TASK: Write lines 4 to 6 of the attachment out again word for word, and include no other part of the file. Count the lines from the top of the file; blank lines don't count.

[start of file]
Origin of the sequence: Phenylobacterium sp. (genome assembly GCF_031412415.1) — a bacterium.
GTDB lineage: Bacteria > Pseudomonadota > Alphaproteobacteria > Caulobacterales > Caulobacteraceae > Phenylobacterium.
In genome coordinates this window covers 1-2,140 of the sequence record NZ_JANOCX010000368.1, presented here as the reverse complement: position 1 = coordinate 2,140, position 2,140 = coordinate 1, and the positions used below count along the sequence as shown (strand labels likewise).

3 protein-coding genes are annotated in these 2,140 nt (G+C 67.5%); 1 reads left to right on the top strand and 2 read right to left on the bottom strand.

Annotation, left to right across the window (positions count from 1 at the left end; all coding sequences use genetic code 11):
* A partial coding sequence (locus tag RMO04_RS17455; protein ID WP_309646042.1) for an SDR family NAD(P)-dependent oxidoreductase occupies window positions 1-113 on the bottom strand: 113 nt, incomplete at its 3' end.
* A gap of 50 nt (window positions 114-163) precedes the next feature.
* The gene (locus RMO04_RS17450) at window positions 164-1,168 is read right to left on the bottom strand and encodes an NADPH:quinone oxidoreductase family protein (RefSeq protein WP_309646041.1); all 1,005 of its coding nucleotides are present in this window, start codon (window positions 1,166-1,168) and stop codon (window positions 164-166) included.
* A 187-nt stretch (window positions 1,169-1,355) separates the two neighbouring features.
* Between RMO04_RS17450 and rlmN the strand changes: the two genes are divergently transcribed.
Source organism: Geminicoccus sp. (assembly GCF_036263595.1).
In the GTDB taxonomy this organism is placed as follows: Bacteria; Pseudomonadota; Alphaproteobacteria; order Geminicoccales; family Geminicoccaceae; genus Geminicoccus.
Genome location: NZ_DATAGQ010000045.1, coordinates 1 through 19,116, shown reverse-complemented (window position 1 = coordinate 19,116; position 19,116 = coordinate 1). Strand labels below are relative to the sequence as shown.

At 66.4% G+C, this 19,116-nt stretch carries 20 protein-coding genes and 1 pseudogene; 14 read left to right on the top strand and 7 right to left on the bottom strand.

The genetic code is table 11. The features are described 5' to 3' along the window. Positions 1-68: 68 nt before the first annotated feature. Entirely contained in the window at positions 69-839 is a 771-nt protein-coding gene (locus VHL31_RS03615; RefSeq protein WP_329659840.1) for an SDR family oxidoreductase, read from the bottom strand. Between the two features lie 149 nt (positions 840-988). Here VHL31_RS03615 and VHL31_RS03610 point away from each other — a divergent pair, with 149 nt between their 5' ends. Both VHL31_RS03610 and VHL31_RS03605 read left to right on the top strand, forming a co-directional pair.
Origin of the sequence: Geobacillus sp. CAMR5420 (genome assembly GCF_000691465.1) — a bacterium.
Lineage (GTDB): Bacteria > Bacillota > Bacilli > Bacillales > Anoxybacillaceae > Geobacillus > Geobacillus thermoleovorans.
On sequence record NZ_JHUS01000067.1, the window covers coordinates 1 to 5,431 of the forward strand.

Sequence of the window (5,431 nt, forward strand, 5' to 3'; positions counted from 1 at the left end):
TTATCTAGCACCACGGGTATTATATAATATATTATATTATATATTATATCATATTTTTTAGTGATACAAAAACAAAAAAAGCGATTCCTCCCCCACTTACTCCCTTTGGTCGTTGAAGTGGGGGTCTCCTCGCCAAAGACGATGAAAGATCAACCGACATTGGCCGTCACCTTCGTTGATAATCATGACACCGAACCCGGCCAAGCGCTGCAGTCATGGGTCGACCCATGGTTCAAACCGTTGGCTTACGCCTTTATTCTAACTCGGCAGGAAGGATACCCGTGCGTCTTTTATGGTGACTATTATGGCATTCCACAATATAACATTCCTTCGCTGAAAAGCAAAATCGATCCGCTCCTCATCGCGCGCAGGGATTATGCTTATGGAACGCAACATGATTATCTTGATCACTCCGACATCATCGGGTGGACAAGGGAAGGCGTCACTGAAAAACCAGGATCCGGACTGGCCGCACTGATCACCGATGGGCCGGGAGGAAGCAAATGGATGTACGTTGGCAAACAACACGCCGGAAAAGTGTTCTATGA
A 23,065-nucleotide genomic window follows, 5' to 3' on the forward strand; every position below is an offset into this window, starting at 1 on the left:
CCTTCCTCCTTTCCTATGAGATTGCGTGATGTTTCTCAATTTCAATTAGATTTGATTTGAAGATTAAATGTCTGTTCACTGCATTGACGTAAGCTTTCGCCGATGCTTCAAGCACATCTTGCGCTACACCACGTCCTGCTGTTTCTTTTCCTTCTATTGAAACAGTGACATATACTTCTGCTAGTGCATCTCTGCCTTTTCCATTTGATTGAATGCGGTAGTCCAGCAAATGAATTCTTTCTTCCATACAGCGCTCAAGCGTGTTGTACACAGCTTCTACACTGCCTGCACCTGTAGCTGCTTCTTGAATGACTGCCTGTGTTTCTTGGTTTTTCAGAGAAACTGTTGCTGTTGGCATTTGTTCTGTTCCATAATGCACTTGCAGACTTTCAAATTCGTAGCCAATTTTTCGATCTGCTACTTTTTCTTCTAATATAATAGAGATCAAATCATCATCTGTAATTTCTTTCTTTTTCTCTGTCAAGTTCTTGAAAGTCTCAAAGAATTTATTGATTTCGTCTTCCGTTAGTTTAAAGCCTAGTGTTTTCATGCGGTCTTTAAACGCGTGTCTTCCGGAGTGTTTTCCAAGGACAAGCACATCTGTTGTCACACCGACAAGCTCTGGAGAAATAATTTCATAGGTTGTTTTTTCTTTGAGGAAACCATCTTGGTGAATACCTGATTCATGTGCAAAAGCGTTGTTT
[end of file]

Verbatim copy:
3 protein-coding genes are annotated in these 2,140 nt (G+C 67.5%); 1 reads left to right on the top strand and 2 read right to left on the bottom strand.

Annotation, left to right across the window (positions count from 1 at the left end; all coding sequences use genetic code 11):
* A partial coding sequence (locus tag RMO04_RS17455; protein ID WP_309646042.1) for an SDR family NAD(P)-dependent oxidoreductase occupies window positions 1-113 on the bottom strand: 113 nt, incomplete at its 3' end.